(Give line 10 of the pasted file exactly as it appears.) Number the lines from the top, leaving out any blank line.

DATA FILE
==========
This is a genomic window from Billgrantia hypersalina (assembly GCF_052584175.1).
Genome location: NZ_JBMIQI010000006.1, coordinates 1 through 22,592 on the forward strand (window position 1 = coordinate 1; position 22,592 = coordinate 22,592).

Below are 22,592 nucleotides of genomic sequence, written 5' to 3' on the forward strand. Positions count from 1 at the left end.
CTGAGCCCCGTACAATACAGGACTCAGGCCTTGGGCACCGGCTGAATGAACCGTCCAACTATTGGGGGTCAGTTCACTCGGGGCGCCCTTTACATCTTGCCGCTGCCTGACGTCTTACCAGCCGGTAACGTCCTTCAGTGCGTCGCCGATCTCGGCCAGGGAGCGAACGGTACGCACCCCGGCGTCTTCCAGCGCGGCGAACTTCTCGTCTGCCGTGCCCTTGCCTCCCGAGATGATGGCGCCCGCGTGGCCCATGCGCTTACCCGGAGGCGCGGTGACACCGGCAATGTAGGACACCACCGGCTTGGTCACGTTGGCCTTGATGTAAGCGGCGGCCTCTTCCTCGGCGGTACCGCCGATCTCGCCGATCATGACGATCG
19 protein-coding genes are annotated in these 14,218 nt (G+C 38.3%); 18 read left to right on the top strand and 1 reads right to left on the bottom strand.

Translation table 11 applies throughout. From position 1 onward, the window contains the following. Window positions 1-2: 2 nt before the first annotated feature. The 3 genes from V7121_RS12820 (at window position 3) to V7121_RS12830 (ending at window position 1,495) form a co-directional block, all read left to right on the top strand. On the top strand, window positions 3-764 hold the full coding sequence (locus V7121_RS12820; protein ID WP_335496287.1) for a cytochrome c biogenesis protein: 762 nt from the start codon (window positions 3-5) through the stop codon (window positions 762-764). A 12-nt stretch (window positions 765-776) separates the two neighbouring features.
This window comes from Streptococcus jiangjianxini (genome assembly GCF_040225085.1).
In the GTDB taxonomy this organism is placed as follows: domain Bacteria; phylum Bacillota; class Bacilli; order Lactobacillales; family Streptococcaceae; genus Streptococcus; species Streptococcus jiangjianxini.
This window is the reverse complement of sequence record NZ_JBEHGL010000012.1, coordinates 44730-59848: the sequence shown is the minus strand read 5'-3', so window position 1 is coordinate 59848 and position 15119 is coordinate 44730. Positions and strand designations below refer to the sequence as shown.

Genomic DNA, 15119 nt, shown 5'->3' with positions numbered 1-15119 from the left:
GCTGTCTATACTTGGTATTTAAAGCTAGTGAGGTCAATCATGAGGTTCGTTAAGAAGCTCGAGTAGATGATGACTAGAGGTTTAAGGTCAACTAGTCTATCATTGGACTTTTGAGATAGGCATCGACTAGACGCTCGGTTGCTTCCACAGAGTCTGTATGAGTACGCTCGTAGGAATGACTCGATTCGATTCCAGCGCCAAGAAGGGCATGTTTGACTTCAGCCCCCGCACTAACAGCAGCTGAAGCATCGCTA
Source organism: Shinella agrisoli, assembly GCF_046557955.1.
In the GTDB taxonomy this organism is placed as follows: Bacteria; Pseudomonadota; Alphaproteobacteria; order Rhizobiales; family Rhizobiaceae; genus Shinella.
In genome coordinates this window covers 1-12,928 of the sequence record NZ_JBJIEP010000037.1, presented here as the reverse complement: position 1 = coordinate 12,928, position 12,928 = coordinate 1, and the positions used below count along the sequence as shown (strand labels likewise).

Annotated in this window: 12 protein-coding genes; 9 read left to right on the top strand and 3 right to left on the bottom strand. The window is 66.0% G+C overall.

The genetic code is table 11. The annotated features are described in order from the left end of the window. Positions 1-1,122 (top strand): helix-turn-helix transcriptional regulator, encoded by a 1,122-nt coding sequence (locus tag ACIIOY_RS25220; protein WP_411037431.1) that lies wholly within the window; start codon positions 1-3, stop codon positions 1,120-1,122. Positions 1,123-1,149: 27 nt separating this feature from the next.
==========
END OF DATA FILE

Genomic DNA, 15119 nt, shown 5'->3' with positions numbered 1-15119 from the left: